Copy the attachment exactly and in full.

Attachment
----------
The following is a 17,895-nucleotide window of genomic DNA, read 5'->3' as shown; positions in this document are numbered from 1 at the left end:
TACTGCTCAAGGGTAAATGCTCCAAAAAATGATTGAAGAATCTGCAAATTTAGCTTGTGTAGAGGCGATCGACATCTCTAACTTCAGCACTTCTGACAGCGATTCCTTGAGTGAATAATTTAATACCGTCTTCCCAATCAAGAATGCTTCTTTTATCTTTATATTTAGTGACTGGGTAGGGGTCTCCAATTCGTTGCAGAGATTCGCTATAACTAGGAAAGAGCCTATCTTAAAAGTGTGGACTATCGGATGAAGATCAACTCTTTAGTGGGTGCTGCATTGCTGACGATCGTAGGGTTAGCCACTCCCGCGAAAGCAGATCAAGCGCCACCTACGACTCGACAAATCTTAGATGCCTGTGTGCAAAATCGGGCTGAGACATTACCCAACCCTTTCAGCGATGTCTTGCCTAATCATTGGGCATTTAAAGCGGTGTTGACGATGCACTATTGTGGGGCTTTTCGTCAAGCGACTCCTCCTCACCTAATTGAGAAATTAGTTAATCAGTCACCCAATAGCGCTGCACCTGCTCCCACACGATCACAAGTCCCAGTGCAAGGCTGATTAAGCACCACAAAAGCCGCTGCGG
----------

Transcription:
The following is a 17,895-nucleotide window of genomic DNA, read 5'->3' as shown; positions in this document are numbered from 1 at the left end:
TACTGCTCAAGGGTAAATGCTCCAAAAAATGATTGAAGAATCTGCAAATTTAGCTTGTGTAGAGGCGATCGACATCTCTAACTTCAGCACTTCTGACAGCGATTCCTTGAGTGAATAATTTAATACCGTCTTCCCAATCAAGAATGCTTCTTTTATCTTTATATTTAGTGACTGGGTAGGGGTCTCCAATTCGTTGCAGAGATTCGCTATAACTAGGAAAGAGCCTATCTTAAAAGTGTGGACTATCGGATGAAGATCAACTCTTTAGTGGGTGCTGCATTGCTGACGATCGTAGGGTTAGCCACTCCCGCGAAAGCAGATCAAGCGCCACCTACGACTCGACAAATCTTAGATGCCTGTGTGCAAAATCGGGCTGAGACATTACCCAACCCTTTCAGCGATGTCTTGCCTAATCATTGGGCATTTAAAGCGGTGTTGACGATGCACTATTGTGGGGCTTTTCGTCAAGCGACTCCTCCTCACCTAATTGAGAAATTAGTTAATCAGTCACCCAATAGCGCTGCACCTGCTCCCACACGATCACAAGTCCCAGTGCAAGGCTGATTAAGCACCACAAAAGCCGCTGCGG